Tonight Jacobin will host an event at The World Transformed featuring France’s most popular political leader, France Insoumise’s Jean-Luc Mélenchon. Winning seven million votes in last year’s presidential election, the radical left-winger is today at the forefront of the revolt against Emmanuel Macron’s crisis-wracked government.
Mélenchon’s major breakthrough came in the 2017 contest, when he was under two points shy of beating Marine Le Pen into the second round. Even as the Socialist and Communist parties have waned, France Insoumise has eaten into the far right’s commanding position among the young and unemployed in small towns around France.
Mélenchon should, then, be more than welcome at Momentum and Labour events. Yet some don’t seem so sure. Last month Stephen Bush tweeted that the invitation showed “how little attention UK politicos pay to the continent” and suggested Socialist candidate Benoît Hamon (who scored 6 percent in 2017, against almost 20 percent for Mélenchon) as more relevant.
Dan Davidson’s recent LabourList article called on the British Left to be “more critical of Jean-Luc Mélenchon.” It derided Mélenchon’s political project as “essentially populist nationalism with a left-wing sheen,” supposedly based on “naked appeals to chauvinist prejudice against ethnic minorities.” Alarming claims, indeed.
Things get trickier with Dan’s first example, a call for a Sixth Republic advanced “appealing to patriotic sentiments rather than calling for solidarity between workers and oppressed groups.” In fact, this demand seeks to reverse the power grab mounted by General de Gaulle during the Algerian War and abolish the presidency in favor of a new constitutional assembly. Hardly a chauvinist demand.
Mélenchon’s sharp comments about the continuities of German history and the “colorblindness” of the French secularism he espouses are rightly the subject of debate and criticism within France Insoumise. But is this a “populist nationalist” movement? A fairer reading might instead judge it a success in uniting the oppressed, not only winning ex-industrial towns from the Front National but also securing a 37 percent vote among France’s Muslims.
If liberal media smear Mélenchon as akin to Le Pen, he stands far to the left of the mainstream (including Hamon) on questions of racism and Islamophobia. He strongly condemned the last Socialist government’s state of emergency, made permanent by Macron, whose measures encourage police harassment of ethnic minorities. He is also a stout opponent of French interventions in West Africa and the Middle East.
The article notes further chauvinism in Mélenchon’s criticisms of the European Union’s lack of democracy, allegedly scapegoating foreign powers in order to let French bosses off the hook. The reader might wonder whether Mélenchon policies such as a €400,000 maximum income; widespread nationalizations; and measures to combat unemployment, workplace exploitation, and environmental destruction, are really designed to defend France’s capitalists.
Dan doubts trade unionists’ confidence in Mélenchon’s populism (a meager 51 percent of CGT members vote for him). He explains that during this spring’s rail strike “La France Insoumise proposed to have a large rally on the weekend so that those who could not strike, including small business owners, would be able to attend.” He deems this the “choice to build a broad, cross-class coalition instead of strengthening bonds of solidarity between workers across different industries and expanding the disruptive effect of the strike.”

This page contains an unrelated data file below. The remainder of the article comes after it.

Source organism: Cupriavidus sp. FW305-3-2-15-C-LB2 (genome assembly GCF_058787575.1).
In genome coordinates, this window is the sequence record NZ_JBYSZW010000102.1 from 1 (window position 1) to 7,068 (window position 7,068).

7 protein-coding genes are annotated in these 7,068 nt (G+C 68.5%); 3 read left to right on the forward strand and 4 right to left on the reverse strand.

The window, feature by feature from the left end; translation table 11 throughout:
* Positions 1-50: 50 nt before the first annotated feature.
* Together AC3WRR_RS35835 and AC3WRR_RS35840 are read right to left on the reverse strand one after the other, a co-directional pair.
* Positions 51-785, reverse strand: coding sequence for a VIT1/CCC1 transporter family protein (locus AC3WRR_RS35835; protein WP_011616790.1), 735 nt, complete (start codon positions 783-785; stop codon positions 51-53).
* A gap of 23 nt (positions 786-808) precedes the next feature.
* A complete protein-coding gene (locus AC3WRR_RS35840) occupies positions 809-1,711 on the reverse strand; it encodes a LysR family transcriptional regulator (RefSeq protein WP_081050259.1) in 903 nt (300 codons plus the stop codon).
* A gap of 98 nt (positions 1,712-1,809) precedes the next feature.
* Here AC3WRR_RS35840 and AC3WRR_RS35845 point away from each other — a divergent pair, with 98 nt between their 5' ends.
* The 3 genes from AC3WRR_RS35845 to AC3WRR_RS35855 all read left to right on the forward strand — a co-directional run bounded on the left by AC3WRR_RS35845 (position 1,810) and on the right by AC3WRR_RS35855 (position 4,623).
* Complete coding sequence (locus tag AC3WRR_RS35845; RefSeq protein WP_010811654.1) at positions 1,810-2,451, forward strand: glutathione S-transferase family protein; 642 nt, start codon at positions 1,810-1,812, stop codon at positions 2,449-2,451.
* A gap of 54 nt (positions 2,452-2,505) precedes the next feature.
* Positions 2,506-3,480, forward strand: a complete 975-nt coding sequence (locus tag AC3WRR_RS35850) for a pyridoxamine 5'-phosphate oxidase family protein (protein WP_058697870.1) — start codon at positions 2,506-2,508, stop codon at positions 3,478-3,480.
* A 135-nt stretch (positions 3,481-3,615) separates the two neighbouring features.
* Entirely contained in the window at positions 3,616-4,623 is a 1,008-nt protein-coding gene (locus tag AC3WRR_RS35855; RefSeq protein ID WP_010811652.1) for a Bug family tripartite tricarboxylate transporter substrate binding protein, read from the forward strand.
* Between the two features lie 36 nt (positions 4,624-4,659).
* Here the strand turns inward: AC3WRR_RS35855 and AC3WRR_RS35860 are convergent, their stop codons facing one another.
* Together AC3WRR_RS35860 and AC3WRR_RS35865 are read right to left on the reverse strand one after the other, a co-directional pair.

But what were the rally’s aims? Its slogans targeted Macron’s “social coup d’état,” combining a call for the defense of public services and jobs with the demand for the Sixth Republic. Building solidarity across industries is indeed difficult — but did this weekend rally present fresh obstacles. Would we criticize a protest against the Tories because small businessmen, or workers or unemployed people in unorganized sectors, also participated, rather than striking workers alone? Of course not.
The reality is that Mélenchon’s role (like Corbyn’s) is not to dictate policy to trade unions, whose weaknesses can hardly be pinned to France Insoumise. Nor can its workplace-related demands like “no outsourcing” seriously be characterized as nationalist diversions from class struggle. Dan would prefer slogans that united “workers of all nationalities” in France, whether French-born or immigrants. But it seems hard to imagine why opposition to moving French workplaces abroad should undermine this cause, unless one imagines that immigrants move around with factories.
Mélenchon’s patriotic tones may sound odd to British ears (as, indeed, may those of Bernie Sanders or Pablo Iglesias). But the Resistance, the Revolution, and the Commune figure far larger in French public life than the Chartists or Diggers in Britain. The Left’s own French-republican tradition owes not (as Dan tells us) to some desire to deny that Vichyite Nazi-collaborators were indeed French, or that France has committed colonial crimes, but the attempt to marginalize chauvinist narratives of French identity.
Historically, this has led to many sins of omission. And yes, Mélenchon should be scrutinized for his failings just like anyone else. But it is mean spirited and not a little bit silly to judge France Insoumise, or its leader, by assembling a series of clipped quotes and assertions of guilt by association. Was Jeremy Corbyn not himself subject to such a campaign, just a fortnight ago? I don’t agree with everything that Jean-Luc (or Jeremy) says either. But a politics of solidarity starts from the future we want to build in common.